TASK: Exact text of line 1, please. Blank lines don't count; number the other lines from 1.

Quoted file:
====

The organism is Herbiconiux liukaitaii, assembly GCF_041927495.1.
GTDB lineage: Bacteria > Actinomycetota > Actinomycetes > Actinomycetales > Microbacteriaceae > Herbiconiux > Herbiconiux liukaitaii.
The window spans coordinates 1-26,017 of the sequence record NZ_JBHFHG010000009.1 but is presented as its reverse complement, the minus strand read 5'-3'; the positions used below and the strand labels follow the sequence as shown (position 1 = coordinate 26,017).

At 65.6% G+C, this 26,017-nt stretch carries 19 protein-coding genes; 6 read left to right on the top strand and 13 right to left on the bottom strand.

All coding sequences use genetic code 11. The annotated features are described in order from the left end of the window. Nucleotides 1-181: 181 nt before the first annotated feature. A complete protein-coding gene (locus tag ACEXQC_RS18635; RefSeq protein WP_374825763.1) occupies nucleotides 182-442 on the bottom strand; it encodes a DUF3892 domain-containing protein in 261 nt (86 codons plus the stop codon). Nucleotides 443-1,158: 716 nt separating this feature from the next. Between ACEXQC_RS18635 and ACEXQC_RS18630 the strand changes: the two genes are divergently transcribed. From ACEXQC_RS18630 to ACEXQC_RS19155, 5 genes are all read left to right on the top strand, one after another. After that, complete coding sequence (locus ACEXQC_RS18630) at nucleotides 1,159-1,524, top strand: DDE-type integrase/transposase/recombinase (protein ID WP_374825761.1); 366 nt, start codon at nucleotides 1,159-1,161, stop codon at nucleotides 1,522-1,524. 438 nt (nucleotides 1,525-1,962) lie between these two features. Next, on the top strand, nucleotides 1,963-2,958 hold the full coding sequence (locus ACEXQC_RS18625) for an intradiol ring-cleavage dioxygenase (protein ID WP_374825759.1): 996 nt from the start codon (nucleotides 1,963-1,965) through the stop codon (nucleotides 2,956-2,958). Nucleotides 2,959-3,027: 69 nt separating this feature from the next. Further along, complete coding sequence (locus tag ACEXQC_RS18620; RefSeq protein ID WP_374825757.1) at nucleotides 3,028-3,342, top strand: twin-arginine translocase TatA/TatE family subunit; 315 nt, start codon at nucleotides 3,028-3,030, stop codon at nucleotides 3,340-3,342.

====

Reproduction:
The organism is Herbiconiux liukaitaii, assembly GCF_041927495.1.